Ramming in ACTA NA

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Ramming in ACTA NA

Postby pars-claws » Fri Mar 09, 2012 9:13 pm

I'm pretty much a newbie so I've been reading the forum to get a feel for the game. I've noticed that quite a few threads have mentioned ramming in their tactics which got me thinking. (Ouch!)

Why? Don't worry I get the damage it does and I'm all for wholesale destruction (that's why I bought the game) but ramming as a standard tactic from the NA universe point of view doesn't make sense. The ships are valuable resources and what kind of captain is going to tell his crew that he's going play bumper cars with their craft and "you're all going to probably die"? As the special actions states "A desperate captain may decide to make the ultimate sacrifice" but it almost appears to be the standard captain's tactic in some quarters.

Kamikazes came about when Japan was begining to loose WWII and cost them valuable pilots and planes. Ramming should not be a tactic for a successful admiral, only for one who is about to loose everything.

In the same vain; the Kurgan Khangard Martyr Fighters -Come on guys that's just distasteful and bordering on xenophobia!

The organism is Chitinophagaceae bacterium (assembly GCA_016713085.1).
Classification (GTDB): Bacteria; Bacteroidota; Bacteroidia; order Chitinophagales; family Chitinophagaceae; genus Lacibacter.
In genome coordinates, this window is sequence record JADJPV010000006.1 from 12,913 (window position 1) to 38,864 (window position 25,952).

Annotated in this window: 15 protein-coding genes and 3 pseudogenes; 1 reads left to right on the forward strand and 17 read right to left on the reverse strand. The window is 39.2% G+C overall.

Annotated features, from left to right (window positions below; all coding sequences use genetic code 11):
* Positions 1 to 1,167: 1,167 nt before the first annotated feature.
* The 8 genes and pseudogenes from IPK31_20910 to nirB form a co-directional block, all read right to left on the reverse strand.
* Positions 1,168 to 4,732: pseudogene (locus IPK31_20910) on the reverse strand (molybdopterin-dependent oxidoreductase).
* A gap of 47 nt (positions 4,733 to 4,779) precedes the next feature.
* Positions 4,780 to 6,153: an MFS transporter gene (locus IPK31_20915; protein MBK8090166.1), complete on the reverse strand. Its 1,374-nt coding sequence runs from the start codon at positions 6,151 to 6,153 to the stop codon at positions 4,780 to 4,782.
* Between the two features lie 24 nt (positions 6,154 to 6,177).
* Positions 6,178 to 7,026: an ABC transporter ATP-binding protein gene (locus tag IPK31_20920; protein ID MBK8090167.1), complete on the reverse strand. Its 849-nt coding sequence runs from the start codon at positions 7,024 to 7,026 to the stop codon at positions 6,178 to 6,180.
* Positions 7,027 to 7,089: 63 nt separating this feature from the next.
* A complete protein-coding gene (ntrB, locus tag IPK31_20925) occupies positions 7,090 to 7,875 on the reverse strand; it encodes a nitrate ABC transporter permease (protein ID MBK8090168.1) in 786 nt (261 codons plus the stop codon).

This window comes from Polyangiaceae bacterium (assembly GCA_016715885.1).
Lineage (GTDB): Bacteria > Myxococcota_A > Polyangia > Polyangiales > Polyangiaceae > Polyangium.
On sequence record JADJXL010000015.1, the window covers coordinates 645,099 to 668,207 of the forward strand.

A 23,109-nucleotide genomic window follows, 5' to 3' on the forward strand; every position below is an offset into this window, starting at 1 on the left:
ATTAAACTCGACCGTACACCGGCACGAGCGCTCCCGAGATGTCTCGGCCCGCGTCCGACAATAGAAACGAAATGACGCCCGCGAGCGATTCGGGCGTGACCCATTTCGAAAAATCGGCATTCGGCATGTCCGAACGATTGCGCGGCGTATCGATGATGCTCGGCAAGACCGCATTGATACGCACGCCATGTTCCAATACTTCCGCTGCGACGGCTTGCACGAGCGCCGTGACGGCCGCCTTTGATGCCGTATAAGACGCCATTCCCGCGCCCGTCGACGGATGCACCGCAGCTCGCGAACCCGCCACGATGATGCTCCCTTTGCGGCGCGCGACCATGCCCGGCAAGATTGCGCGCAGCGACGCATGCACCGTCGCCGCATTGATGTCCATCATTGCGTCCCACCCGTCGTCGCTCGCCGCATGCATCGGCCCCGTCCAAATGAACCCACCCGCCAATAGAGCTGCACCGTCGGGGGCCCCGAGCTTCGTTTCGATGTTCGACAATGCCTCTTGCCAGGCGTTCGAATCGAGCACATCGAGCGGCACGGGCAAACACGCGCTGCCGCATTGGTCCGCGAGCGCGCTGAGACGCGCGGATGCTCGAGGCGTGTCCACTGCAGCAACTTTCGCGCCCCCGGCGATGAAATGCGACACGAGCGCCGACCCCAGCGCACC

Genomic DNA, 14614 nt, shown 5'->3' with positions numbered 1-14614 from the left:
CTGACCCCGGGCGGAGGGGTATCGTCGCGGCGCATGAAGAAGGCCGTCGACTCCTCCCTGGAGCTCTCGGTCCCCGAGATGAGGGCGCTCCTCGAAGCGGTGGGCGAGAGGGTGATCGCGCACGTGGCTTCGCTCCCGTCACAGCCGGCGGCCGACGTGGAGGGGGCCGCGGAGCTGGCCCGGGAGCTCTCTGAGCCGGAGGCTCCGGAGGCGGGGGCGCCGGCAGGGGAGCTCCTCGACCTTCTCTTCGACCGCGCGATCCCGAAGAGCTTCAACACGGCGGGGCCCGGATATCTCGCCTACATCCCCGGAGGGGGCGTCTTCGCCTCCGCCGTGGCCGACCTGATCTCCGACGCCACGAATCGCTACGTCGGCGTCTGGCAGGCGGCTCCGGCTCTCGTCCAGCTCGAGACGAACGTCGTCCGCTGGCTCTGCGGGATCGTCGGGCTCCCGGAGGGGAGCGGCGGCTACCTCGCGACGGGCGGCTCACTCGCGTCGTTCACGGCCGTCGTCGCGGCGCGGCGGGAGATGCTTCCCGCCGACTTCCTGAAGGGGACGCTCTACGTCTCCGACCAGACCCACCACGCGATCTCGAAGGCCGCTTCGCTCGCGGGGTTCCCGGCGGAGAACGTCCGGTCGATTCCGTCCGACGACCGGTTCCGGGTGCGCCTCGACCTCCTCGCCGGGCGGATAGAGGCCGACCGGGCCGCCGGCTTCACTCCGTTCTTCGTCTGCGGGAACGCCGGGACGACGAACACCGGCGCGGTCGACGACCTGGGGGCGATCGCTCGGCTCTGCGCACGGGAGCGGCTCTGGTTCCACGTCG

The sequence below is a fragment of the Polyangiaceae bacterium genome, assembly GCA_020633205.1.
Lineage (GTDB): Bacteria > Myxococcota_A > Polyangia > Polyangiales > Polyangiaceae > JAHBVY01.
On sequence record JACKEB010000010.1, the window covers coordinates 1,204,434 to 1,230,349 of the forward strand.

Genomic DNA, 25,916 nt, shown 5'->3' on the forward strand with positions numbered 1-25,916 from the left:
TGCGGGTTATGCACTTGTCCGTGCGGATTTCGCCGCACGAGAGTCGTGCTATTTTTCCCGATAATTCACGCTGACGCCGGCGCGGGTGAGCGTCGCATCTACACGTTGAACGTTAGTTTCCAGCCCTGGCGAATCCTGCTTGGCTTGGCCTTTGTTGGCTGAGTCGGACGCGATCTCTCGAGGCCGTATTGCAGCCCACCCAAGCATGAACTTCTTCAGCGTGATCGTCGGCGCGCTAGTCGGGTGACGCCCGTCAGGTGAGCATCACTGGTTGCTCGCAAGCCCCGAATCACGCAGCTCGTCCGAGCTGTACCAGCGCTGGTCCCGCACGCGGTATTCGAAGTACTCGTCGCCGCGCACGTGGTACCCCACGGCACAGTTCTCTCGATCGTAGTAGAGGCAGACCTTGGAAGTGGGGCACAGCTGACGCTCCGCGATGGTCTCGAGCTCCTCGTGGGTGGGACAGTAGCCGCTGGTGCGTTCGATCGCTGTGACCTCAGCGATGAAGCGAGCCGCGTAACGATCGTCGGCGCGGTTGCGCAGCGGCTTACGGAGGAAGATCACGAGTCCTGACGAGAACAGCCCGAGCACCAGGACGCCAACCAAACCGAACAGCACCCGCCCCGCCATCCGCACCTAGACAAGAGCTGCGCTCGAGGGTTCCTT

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Re: Ramming in ACTA NA

Postby Da Boss » Fri Mar 09, 2012 10:32 pm

As I understand it ramming was also used by convoy escorts against submarines in WWII.

I must admit it does seem strange in the NA universe especially since it seems such an effective tatic?
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Re: Ramming in ACTA NA

Postby Rick » Sat Mar 10, 2012 1:24 am

It was also used repeatedly during the cold war by Russian warships - it rarely resulted in lots of damage, however. The idea that ramming into another ship is racist is unfounded, however - unless you happen to know something about the ancient greeks that the rest of us don't? :twisted:
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Re: Ramming in ACTA NA

Postby pars-claws » Sat Mar 10, 2012 9:20 am

I'm no naval historian but with the ramming a submarine was not the first choice of a captain. That's why ships have guns and depth charges. Ramming as a desperate act is understandable and frankly I can understand if all you have left is frigate and your opponent has a cruiser and he's about to win. In fact it's a great way to finish a game by going out in a blaze of glory!

Collisions in the cold war might had been to intimidate the other other side but again not as the main weapon. Ancient Greek ships had a spike on the front so they would damage the other ship and minimise the damage to themselves. If it's such a great tactic why don't modern warships have them -because they guns and missiles and they're very expensive.

My original last remark was not to say ramming is racist but where you have a group call the Kurgan Caliphate using Khangard Martyr Fighters on suicide runs. I wonder which sterotype group that is based on? Somehow I don't think it's the Ancient Greeks or Russians... Way to go guys, do you need a larger paint brush with that tar?
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Re: Ramming in ACTA NA

Postby Clanger » Sat Mar 10, 2012 10:42 am